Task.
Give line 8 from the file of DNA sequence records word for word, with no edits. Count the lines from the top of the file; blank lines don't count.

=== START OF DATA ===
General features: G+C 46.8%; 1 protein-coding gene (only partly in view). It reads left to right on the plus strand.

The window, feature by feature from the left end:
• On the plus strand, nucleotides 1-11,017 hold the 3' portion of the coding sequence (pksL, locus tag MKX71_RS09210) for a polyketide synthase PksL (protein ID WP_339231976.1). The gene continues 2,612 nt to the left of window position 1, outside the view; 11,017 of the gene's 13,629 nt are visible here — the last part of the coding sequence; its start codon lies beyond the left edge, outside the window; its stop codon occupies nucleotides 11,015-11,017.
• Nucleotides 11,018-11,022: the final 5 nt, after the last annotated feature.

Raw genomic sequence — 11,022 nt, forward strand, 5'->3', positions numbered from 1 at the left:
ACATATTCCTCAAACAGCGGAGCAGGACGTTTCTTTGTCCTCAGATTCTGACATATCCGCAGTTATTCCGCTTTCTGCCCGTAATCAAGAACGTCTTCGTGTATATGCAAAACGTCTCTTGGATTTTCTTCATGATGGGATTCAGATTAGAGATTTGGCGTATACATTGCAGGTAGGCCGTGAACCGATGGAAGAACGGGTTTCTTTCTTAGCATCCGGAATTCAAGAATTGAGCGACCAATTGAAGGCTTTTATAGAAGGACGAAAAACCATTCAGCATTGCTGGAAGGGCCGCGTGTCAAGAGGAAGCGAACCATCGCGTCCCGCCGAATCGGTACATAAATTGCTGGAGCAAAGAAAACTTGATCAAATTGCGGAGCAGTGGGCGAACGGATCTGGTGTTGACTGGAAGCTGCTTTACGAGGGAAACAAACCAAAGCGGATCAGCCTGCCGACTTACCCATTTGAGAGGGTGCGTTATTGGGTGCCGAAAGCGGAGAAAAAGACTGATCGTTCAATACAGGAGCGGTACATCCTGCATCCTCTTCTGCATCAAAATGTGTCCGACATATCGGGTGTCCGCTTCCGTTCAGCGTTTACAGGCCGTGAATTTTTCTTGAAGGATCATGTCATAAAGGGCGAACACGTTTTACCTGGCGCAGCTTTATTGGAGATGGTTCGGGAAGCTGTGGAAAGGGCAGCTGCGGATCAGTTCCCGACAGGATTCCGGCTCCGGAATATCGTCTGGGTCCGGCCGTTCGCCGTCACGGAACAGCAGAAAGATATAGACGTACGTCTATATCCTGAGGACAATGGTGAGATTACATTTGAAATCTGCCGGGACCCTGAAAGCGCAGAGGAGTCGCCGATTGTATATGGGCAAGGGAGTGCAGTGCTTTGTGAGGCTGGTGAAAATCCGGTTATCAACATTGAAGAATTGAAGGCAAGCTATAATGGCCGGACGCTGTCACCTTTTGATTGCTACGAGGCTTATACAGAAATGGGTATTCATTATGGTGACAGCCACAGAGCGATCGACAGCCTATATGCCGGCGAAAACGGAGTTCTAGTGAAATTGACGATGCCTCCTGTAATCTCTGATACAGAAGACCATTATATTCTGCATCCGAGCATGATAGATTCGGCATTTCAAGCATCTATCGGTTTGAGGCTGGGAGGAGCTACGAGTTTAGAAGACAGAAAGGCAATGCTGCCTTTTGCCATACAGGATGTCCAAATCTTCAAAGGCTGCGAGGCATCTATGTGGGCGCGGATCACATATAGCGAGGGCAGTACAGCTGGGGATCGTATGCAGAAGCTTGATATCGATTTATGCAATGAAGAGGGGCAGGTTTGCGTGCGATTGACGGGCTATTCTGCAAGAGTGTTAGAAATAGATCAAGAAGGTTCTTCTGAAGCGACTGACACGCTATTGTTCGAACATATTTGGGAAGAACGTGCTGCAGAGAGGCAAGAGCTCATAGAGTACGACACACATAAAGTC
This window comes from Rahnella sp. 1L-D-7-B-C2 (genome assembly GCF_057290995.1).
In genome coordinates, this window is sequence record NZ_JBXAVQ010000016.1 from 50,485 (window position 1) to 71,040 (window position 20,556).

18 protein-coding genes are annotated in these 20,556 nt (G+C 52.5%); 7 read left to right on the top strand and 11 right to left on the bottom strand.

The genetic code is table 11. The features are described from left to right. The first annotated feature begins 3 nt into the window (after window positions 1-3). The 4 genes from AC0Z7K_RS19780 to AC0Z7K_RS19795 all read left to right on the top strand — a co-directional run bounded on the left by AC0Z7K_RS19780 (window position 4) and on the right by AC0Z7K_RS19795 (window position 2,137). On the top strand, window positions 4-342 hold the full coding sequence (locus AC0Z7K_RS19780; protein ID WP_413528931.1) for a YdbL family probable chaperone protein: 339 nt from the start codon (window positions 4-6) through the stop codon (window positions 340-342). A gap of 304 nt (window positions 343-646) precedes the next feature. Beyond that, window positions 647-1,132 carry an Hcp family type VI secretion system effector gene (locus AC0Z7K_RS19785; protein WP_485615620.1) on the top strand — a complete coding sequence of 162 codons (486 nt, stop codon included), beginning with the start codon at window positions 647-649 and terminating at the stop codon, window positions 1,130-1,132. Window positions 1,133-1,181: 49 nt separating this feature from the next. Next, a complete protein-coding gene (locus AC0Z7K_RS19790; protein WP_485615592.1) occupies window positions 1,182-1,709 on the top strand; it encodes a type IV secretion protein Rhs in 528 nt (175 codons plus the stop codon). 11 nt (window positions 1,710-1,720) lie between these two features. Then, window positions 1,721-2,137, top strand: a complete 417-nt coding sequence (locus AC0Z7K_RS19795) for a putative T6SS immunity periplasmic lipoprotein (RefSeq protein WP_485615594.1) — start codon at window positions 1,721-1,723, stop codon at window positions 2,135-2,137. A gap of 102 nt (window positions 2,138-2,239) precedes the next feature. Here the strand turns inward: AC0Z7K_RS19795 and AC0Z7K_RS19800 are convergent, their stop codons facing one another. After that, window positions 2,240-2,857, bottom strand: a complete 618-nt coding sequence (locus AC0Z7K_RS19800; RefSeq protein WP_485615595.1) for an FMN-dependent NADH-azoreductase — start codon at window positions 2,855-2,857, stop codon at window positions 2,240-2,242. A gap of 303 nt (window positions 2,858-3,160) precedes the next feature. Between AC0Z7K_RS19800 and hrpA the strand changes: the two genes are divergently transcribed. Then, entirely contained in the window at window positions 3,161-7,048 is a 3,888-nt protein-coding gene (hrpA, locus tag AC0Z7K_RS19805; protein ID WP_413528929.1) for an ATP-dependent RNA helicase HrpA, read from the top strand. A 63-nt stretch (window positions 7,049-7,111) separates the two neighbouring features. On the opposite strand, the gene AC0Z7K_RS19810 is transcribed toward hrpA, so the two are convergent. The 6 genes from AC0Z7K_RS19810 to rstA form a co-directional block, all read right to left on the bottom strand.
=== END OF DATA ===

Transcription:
In genome coordinates, this window is sequence record NZ_JBXAVQ010000016.1 from 50,485 (window position 1) to 71,040 (window position 20,556).